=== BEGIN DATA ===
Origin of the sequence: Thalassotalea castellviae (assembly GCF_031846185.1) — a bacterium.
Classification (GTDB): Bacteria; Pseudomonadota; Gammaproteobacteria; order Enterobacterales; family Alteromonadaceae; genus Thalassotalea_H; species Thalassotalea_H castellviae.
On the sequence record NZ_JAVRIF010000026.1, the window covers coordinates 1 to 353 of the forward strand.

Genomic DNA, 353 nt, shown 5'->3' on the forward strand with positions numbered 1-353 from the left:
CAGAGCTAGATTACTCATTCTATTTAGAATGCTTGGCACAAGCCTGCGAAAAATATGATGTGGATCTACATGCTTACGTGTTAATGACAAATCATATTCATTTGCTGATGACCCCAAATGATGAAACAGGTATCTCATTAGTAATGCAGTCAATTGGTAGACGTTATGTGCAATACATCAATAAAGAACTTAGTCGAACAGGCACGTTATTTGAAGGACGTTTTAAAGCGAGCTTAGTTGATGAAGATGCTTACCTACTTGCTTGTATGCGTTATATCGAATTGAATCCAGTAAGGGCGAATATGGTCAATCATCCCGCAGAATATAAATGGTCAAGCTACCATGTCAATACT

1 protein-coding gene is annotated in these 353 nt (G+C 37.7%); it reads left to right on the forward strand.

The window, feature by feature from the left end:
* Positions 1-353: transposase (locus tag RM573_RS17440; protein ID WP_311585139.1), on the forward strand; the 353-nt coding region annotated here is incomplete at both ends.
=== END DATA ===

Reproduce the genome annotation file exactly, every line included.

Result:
Origin of the sequence: Thalassotalea castellviae (assembly GCF_031846185.1) — a bacterium.
Classification (GTDB): Bacteria; Pseudomonadota; Gammaproteobacteria; order Enterobacterales; family Alteromonadaceae; genus Thalassotalea_H; species Thalassotalea_H castellviae.
On the sequence record NZ_JAVRIF010000026.1, the window covers coordinates 1 to 353 of the forward strand.

Genomic DNA, 353 nt, shown 5'->3' on the forward strand with positions numbered 1-353 from the left:
CAGAGCTAGATTACTCATTCTATTTAGAATGCTTGGCACAAGCCTGCGAAAAATATGATGTGGATCTACATGCTTACGTGTTAATGACAAATCATATTCATTTGCTGATGACCCCAAATGATGAAACAGGTATCTCATTAGTAATGCAGTCAATTGGTAGACGTTATGTGCAATACATCAATAAAGAACTTAGTCGAACAGGCACGTTATTTGAAGGACGTTTTAAAGCGAGCTTAGTTGATGAAGATGCTTACCTACTTGCTTGTATGCGTTATATCGAATTGAATCCAGTAAGGGCGAATATGGTCAATCATCCCGCAGAATATAAATGGTCAAGCTACCATGTCAATACT

1 protein-coding gene is annotated in these 353 nt (G+C 37.7%); it reads left to right on the forward strand.

The window, feature by feature from the left end:
* Positions 1-353: transposase (locus tag RM573_RS17440; protein ID WP_311585139.1), on the forward strand; the 353-nt coding region annotated here is incomplete at both ends.